Bender, stereotyped as "Chief" for his Ojibwa heritage, pitched in Philadelphia for legendary manager Connie Mack from 1903 to 1914, winning 193 games in 12 seasons. (Full stats at Baseball-Reference.com.) After retirement, Albert worked in a handful of coaching and scouting roles, with most of them served, once again, under Mack.
Bender's career with the Athletics organization reminds me a lot of Johnny Pesky's lifetime with the Red Sox, as both men built strong reputations for personality and baseball smarts. (Ty Cobb, not one to slather praise, called Bender the most intelligent pitcher he ever faced.)
One year coaching for the New York Giants brought Bender into this photo with John McGraw, though they mislabeled him in the legend. (Note the handwritten correction.)
This solo photo also mislabeled Bender as a Giants ace, instead of an A's ace. Time to put a new guy on the baseball beat!
E95 is one of the first sets to number its cards, listing the players by last name and team on the reverse. Philadelphia Caramel followed up with a similar 25-card set in 1910, the E96s. (This blog profiled its #5 in Oct 2008.)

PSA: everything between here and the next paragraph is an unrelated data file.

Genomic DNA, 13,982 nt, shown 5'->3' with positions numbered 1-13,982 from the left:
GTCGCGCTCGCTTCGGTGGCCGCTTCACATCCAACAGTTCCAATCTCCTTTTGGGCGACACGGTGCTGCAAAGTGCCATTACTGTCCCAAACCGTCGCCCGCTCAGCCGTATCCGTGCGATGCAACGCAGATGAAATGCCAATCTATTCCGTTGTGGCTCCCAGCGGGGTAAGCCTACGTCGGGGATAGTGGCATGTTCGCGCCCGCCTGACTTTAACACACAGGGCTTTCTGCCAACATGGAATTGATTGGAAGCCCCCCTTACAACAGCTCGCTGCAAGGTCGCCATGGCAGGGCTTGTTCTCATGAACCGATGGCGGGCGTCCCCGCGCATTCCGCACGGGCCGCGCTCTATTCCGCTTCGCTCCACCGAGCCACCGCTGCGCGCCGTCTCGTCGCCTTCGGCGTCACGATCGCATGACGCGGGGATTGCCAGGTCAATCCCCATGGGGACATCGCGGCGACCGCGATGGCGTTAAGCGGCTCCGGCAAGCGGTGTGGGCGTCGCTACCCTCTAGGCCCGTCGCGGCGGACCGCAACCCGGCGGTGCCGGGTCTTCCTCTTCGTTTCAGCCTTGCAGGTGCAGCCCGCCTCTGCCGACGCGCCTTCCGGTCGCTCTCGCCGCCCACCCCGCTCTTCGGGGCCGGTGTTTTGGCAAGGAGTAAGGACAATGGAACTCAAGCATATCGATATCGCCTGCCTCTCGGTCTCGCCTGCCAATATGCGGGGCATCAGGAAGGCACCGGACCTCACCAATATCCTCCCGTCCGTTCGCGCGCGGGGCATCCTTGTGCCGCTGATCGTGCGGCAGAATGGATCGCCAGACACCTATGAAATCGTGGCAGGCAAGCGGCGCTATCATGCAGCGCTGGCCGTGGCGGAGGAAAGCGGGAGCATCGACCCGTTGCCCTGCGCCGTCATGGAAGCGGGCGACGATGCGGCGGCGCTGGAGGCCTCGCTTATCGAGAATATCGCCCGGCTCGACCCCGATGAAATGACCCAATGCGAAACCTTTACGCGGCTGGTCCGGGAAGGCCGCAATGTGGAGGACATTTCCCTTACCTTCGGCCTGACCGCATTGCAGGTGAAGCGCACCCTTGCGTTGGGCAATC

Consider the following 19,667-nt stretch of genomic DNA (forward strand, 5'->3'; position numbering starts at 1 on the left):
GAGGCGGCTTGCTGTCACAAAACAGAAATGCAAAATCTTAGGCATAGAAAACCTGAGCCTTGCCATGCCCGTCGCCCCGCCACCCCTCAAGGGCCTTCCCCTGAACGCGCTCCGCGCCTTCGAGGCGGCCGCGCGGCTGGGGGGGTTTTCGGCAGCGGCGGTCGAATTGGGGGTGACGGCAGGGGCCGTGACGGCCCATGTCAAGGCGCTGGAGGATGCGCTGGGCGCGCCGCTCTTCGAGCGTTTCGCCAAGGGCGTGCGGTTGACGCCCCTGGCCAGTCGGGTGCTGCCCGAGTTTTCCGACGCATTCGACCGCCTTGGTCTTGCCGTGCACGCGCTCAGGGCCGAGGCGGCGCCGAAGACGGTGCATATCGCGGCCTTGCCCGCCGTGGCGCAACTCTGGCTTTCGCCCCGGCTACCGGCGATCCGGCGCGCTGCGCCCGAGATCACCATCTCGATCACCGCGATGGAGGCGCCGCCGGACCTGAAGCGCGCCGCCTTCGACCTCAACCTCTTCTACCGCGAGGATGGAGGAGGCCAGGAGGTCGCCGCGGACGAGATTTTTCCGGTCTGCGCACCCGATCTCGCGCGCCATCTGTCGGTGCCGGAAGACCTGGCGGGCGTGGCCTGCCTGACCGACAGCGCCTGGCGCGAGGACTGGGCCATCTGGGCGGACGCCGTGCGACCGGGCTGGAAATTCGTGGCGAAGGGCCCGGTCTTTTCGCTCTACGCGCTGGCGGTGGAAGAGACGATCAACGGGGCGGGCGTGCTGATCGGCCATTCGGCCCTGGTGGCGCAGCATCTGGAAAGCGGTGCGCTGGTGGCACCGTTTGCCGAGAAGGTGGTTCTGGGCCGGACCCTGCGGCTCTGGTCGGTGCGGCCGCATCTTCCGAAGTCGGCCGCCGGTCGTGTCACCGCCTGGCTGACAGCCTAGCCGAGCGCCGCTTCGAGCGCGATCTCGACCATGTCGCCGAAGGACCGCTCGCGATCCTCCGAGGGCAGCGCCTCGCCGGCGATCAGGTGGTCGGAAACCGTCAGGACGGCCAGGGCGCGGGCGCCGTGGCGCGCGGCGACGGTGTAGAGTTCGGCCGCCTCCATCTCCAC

All six teams from this set were part of the AL or NL 1909 pennant race, pointing to a late-season release date. One guy stands out as unusual for inclusion, being a light-hitting, part-time player in 1909: Fred "Bonehead" Merkle, best-known at that point for his 1908 base running blunder. I guess all is fair in love and
war baseball cards!
Value: E95s cost a lot of money, even in lower grades. As a HOFer, this poor-fair Bender ran about $60 in 2003. When the vintage market jumped a few years ago, this set followed suit. These days, most sellers ask at least $50 for commons and many times that for legends like Wagner and Cobb.
Fakes / Reprints: At least one modern company reprinted this set (and perhaps more). The site Caramel-Cards.com created an excellent guide to distinguishing them from original E95s.